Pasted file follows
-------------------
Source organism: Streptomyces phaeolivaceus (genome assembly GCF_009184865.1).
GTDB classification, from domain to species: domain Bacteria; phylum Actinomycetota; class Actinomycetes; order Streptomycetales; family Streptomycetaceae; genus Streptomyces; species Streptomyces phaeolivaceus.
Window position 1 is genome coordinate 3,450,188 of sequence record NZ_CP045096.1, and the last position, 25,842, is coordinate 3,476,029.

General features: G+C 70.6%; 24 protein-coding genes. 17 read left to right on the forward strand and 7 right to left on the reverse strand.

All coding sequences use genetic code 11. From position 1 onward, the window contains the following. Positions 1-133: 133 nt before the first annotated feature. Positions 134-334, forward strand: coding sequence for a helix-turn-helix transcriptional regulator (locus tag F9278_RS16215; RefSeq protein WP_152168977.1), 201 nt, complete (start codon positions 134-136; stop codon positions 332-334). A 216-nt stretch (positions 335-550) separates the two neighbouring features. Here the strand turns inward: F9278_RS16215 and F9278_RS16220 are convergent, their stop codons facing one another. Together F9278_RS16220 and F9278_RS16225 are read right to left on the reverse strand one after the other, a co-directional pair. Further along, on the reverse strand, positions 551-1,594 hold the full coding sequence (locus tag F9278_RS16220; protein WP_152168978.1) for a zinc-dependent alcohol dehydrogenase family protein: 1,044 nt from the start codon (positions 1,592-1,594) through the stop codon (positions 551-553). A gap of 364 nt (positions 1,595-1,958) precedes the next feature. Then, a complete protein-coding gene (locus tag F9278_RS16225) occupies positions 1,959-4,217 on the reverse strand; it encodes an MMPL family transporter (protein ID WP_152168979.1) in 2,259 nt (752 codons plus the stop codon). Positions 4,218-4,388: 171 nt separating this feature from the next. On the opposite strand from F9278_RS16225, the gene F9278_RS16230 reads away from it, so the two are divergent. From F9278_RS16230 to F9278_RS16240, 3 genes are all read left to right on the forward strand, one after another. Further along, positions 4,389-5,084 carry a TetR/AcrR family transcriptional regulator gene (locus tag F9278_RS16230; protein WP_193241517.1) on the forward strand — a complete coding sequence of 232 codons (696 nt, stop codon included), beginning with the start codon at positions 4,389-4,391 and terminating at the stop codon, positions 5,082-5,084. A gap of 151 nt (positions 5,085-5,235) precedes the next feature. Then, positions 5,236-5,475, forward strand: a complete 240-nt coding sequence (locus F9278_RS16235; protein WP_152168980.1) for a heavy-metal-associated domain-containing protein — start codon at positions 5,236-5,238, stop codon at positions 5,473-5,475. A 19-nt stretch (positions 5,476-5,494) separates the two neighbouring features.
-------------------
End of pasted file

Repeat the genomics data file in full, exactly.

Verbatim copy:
Source organism: Streptomyces phaeolivaceus (genome assembly GCF_009184865.1).
GTDB classification, from domain to species: domain Bacteria; phylum Actinomycetota; class Actinomycetes; order Streptomycetales; family Streptomycetaceae; genus Streptomyces; species Streptomyces phaeolivaceus.
Window position 1 is genome coordinate 3,450,188 of sequence record NZ_CP045096.1, and the last position, 25,842, is coordinate 3,476,029.

General features: G+C 70.6%; 24 protein-coding genes. 17 read left to right on the forward strand and 7 right to left on the reverse strand.

All coding sequences use genetic code 11. From position 1 onward, the window contains the following. Positions 1-133: 133 nt before the first annotated feature. Positions 134-334, forward strand: coding sequence for a helix-turn-helix transcriptional regulator (locus tag F9278_RS16215; RefSeq protein WP_152168977.1), 201 nt, complete (start codon positions 134-136; stop codon positions 332-334). A 216-nt stretch (positions 335-550) separates the two neighbouring features. Here the strand turns inward: F9278_RS16215 and F9278_RS16220 are convergent, their stop codons facing one another. Together F9278_RS16220 and F9278_RS16225 are read right to left on the reverse strand one after the other, a co-directional pair. Further along, on the reverse strand, positions 551-1,594 hold the full coding sequence (locus tag F9278_RS16220; protein WP_152168978.1) for a zinc-dependent alcohol dehydrogenase family protein: 1,044 nt from the start codon (positions 1,592-1,594) through the stop codon (positions 551-553). A gap of 364 nt (positions 1,595-1,958) precedes the next feature. Then, a complete protein-coding gene (locus tag F9278_RS16225) occupies positions 1,959-4,217 on the reverse strand; it encodes an MMPL family transporter (protein ID WP_152168979.1) in 2,259 nt (752 codons plus the stop codon). Positions 4,218-4,388: 171 nt separating this feature from the next. On the opposite strand from F9278_RS16225, the gene F9278_RS16230 reads away from it, so the two are divergent. From F9278_RS16230 to F9278_RS16240, 3 genes are all read left to right on the forward strand, one after another. Further along, positions 4,389-5,084 carry a TetR/AcrR family transcriptional regulator gene (locus tag F9278_RS16230; protein WP_193241517.1) on the forward strand — a complete coding sequence of 232 codons (696 nt, stop codon included), beginning with the start codon at positions 4,389-4,391 and terminating at the stop codon, positions 5,082-5,084. A gap of 151 nt (positions 5,085-5,235) precedes the next feature. Then, positions 5,236-5,475, forward strand: a complete 240-nt coding sequence (locus F9278_RS16235; protein WP_152168980.1) for a heavy-metal-associated domain-containing protein — start codon at positions 5,236-5,238, stop codon at positions 5,473-5,475. A 19-nt stretch (positions 5,476-5,494) separates the two neighbouring features.